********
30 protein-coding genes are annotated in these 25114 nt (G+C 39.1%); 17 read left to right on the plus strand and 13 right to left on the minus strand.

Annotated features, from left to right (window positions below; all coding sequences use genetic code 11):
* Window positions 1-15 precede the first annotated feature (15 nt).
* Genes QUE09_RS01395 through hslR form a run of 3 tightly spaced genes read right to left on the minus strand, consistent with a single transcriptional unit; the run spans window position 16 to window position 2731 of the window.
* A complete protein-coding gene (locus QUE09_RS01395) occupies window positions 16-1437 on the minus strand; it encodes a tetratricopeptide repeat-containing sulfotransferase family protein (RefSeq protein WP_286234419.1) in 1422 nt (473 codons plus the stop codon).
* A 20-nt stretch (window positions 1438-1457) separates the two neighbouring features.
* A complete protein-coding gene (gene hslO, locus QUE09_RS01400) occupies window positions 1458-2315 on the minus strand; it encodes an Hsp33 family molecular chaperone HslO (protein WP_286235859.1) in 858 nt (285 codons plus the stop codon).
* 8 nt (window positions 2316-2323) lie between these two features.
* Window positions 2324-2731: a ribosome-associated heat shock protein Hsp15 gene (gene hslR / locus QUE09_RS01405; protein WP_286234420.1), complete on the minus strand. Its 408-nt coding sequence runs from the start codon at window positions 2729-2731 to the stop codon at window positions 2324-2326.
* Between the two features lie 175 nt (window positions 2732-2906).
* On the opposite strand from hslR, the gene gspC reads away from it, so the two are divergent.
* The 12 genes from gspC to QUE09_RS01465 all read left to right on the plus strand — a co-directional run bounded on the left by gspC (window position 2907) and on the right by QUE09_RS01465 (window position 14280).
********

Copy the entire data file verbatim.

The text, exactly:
30 protein-coding genes are annotated in these 25114 nt (G+C 39.1%); 17 read left to right on the plus strand and 13 right to left on the minus strand.

Annotated features, from left to right (window positions below; all coding sequences use genetic code 11):
* Window positions 1-15 precede the first annotated feature (15 nt).
* Genes QUE09_RS01395 through hslR form a run of 3 tightly spaced genes read right to left on the minus strand, consistent with a single transcriptional unit; the run spans window position 16 to window position 2731 of the window.
* A complete protein-coding gene (locus QUE09_RS01395) occupies window positions 16-1437 on the minus strand; it encodes a tetratricopeptide repeat-containing sulfotransferase family protein (RefSeq protein WP_286234419.1) in 1422 nt (473 codons plus the stop codon).
* A 20-nt stretch (window positions 1438-1457) separates the two neighbouring features.
* A complete protein-coding gene (gene hslO, locus QUE09_RS01400) occupies window positions 1458-2315 on the minus strand; it encodes an Hsp33 family molecular chaperone HslO (protein WP_286235859.1) in 858 nt (285 codons plus the stop codon).
* 8 nt (window positions 2316-2323) lie between these two features.
* Window positions 2324-2731: a ribosome-associated heat shock protein Hsp15 gene (gene hslR / locus QUE09_RS01405; protein WP_286234420.1), complete on the minus strand. Its 408-nt coding sequence runs from the start codon at window positions 2729-2731 to the stop codon at window positions 2324-2326.
* Between the two features lie 175 nt (window positions 2732-2906).
* On the opposite strand from hslR, the gene gspC reads away from it, so the two are divergent.
* The 12 genes from gspC to QUE09_RS01465 all read left to right on the plus strand — a co-directional run bounded on the left by gspC (window position 2907) and on the right by QUE09_RS01465 (window position 14280).